Can’t Cut You Loose (Skinnie dub)

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He’s a man of few words who prefers a simple approach. His debut EP, My Heart Beats On The Moon (REMusic Records, 2008), a collection of five songs, is now followed by yet another mini-album of only seven compositions. Once again, Dutch singer-songwriter Skinnie makes sure he is in the best of company, this time relying on two outstanding and seasoned musicians—guitarist Martijn van Agt (Anouk, Ilse DeLange, Sarah Bettens), and multi-instrumentalist/producer Michel van Schie (Candy Dulfer, Anouk, Soulvation)—who definitely elevate Skinnie’s songs onto a higher plane.

Skinnie’s reflective lyrics about love, loss, generosity, resignation, truth, dreams, desire and playful contemplation are woven into a setting of lush musical moods leaning towards pop, country, blues and jazz in an intelligent design. The subtle tones of van Agt’s pedal steel and slide guitar characterize a sense for detail and finesse that all three musicians have in common. The disc starts and ends with “Sailing,” in a single edit and album version. It’s a catchy tune, with a likewise attractive and perhaps recognizable imagery provided by lyrics about escaping reality for a while, until a neighbor at the door complains about the trash in the garden. Skinnie delivers his songs in a warm and genuine manner with his deep and sometimes husky voice.

The title track has a few surprises, and showcases van Agt’s skills on guitar with distinctive flavors and hints reminiscent of the sound that makes the music of Steely Dan appreciated in wider musical circles. It’s an approach and arrangement that also returns in “No Little Girl, No More.” “Can’t Cut You Loose” stands out; a beautiful sensitive ballad about accepting life and relationships the way they are, after questioning their values and virtues.

It’s a very pleasant album that, like its predecessor, asks for more. If there has to be critique, then it would serve to point out some flaws in the English lyrics. A few mistakes that can easily be forgiven, as these sailing and flying Dutchmen do understand the craft of musicianship to the max. Music, after all, is a universal language; a language that Skinnie and company know how to speak very well.

source: All About Jazz

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Storm in a teacup

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On the way home yesterday, i could see the storm bursting out in a promising ouverture.
Trees were tested by the wind, old branches and leaves floated freely in the sky or covered the road.
The force of nature, as a fascinating presence.
Realizing we may count our blessings, for it is not as destructive here as it can be elsewhere on the planet…

| Music: Satellites (demo) by Rickie Lee Jones | The Duchess of Coolsville Anthology 2005 | http://www.rickieleejones.com |
(used with permission of RLJ)

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In the nick of time

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Or better yet, I nicked some time off a good night’s sleep last night. Had to go out for work (a book about the Haspengouw region in Belgium) in the evening and thought I was drinking decaf at this wonderful location, a medieval farmstead that has been beautifully restored by its owners. Or maybe I was just inspired by the peace and quiet, good entrepreneurship and genuine Flemish hospitality. On my way home I decided to let the cellphone camera roll and film the journey back and after having arrived at my destination, I switched on the computer and spent hours watching clips in YouTube and listening to music. The wee hours, as they say. I could hear the real early birds sharpen their toncils and exercise their vocal chords. If they have any.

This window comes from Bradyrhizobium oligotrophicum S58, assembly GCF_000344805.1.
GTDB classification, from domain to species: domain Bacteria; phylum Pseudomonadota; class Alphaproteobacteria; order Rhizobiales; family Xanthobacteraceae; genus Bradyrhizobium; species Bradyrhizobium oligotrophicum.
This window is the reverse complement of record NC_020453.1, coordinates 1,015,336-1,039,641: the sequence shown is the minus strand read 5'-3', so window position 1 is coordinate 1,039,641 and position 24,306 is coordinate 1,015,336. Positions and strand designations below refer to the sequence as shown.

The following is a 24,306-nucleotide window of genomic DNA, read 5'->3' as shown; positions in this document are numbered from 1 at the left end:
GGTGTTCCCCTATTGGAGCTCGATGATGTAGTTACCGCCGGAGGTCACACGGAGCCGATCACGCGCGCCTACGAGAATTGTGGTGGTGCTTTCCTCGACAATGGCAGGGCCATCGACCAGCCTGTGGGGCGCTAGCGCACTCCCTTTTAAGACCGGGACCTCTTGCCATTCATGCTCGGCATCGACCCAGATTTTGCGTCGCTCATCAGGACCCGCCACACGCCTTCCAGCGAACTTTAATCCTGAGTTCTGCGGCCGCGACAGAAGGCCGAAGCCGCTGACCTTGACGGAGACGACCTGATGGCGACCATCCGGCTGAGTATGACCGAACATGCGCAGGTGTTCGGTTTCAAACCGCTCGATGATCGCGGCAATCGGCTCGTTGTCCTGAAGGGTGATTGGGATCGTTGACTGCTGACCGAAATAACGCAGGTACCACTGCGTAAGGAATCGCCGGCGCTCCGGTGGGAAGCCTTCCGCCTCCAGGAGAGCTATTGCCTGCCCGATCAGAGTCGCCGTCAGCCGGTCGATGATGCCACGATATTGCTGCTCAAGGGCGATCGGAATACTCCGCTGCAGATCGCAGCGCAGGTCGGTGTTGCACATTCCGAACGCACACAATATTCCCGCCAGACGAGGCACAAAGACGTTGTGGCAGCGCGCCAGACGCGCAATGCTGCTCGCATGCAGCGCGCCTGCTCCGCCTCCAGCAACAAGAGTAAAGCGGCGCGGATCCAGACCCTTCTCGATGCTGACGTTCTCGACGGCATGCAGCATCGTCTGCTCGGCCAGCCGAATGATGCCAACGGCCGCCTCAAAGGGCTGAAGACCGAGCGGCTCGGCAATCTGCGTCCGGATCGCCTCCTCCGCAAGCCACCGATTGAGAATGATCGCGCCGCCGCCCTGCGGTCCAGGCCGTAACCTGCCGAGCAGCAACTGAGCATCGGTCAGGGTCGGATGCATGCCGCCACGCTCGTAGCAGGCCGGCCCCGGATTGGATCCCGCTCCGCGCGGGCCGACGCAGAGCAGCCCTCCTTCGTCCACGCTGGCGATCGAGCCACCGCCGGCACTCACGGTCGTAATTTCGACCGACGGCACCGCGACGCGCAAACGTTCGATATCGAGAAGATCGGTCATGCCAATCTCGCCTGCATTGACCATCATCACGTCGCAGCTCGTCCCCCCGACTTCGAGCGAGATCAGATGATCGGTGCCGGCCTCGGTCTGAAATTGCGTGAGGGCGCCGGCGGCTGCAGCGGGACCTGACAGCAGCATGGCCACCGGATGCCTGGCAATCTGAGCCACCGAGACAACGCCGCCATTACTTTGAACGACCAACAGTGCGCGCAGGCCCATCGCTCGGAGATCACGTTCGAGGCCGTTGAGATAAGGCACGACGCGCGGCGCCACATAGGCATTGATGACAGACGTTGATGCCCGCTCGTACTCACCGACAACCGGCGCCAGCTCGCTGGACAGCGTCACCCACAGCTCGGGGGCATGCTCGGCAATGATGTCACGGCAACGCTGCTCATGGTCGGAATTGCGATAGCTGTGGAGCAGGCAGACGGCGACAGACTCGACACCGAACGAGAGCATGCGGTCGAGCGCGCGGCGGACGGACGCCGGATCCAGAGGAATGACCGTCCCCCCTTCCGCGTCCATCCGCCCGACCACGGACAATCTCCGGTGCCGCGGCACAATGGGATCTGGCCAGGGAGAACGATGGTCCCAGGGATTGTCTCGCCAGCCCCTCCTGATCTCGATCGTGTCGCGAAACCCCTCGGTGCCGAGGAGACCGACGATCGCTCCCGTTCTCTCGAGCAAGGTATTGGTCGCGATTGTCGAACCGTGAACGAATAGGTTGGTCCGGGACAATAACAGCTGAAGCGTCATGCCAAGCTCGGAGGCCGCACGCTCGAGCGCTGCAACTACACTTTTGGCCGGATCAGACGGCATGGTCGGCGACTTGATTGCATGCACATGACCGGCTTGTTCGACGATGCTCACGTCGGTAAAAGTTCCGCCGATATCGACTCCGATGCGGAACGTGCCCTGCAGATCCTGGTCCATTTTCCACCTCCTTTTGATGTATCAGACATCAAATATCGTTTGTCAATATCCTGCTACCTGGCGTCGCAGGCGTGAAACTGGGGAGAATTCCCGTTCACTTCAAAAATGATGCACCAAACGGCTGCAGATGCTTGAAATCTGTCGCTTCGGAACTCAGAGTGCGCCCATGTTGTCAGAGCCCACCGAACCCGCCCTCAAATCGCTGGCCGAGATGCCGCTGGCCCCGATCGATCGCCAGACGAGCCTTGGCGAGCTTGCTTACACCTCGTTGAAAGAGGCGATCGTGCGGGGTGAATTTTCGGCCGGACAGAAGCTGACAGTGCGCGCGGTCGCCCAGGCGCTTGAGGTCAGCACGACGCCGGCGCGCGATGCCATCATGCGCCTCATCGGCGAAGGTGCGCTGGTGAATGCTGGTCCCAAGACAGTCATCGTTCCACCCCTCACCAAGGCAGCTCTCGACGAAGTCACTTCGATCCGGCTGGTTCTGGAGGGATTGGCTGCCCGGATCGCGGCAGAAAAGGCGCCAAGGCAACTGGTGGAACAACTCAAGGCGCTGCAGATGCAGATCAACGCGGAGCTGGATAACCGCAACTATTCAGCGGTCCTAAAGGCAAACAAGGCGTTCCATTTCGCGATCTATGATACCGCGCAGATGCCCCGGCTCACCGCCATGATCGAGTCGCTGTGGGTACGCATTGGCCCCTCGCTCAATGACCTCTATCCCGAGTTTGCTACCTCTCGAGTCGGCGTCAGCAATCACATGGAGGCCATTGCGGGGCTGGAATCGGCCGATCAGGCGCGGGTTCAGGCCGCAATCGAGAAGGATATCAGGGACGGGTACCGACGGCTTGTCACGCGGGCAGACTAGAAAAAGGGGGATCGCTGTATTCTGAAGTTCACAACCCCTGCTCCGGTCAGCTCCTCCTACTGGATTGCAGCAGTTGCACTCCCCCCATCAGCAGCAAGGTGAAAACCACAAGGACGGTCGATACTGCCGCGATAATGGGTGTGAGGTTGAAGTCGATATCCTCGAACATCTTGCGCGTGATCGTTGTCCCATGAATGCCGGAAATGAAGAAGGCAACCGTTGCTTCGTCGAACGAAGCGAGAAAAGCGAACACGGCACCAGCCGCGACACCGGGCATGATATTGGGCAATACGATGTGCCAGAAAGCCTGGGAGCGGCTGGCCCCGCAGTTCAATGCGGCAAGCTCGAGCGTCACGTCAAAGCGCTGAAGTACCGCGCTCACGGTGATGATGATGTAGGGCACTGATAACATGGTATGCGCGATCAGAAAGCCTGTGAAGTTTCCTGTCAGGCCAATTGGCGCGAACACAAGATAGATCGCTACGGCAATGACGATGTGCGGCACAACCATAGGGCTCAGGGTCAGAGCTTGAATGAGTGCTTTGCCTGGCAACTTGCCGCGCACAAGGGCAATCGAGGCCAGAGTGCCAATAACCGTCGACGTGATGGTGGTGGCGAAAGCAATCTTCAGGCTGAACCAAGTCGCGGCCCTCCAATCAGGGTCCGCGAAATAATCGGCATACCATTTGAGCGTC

There’s a lot to be thankful for. Honest to Jove. Cherries in the garden. One single tree feeding six households in the hood. Neighbours exchanging homegrown salad for a bowl of fresh handpicked cherries. The simple stuff can be so magnificent. It’s what draws one back to the essence of life, perhaps. Despite the whole lot of ugly that surrounds us. And music. Music is magic. Always. It was a trip down the 80s lane yesterday, most of the time. It started at a friend’s Facebook page with Robert Palmer. Every Kind Of People. And soon it drifted on to Thomas Dolby and an incredible version of The Flat Earth. From there, it went haywire. Medium Medium, C Cat Trance. Shriekback, Scritti Politti, Curiosity Killed The Cat, Big Country, Wet Wet Wet. And loads more.

I also found an interesting cover of Rickie Lee Jones’ Night Train. A couple of years ago, she said she would love for others to cover her songs. She realized that the general perception of her music is that she has such a distinctive voice, her compositions and lyrics might not be covered easily because each song is extremely authentic, breathing RLJ’s persona, spirit and imagery. Well, here’s a pretty cool version of Night Train, done by a duo, Joe and Ellen. And to end this in a Steely vibe, kinda keeping it close to its old Mizar5 roots, this same singer/bassist Ellen also has a clip up singing Josie

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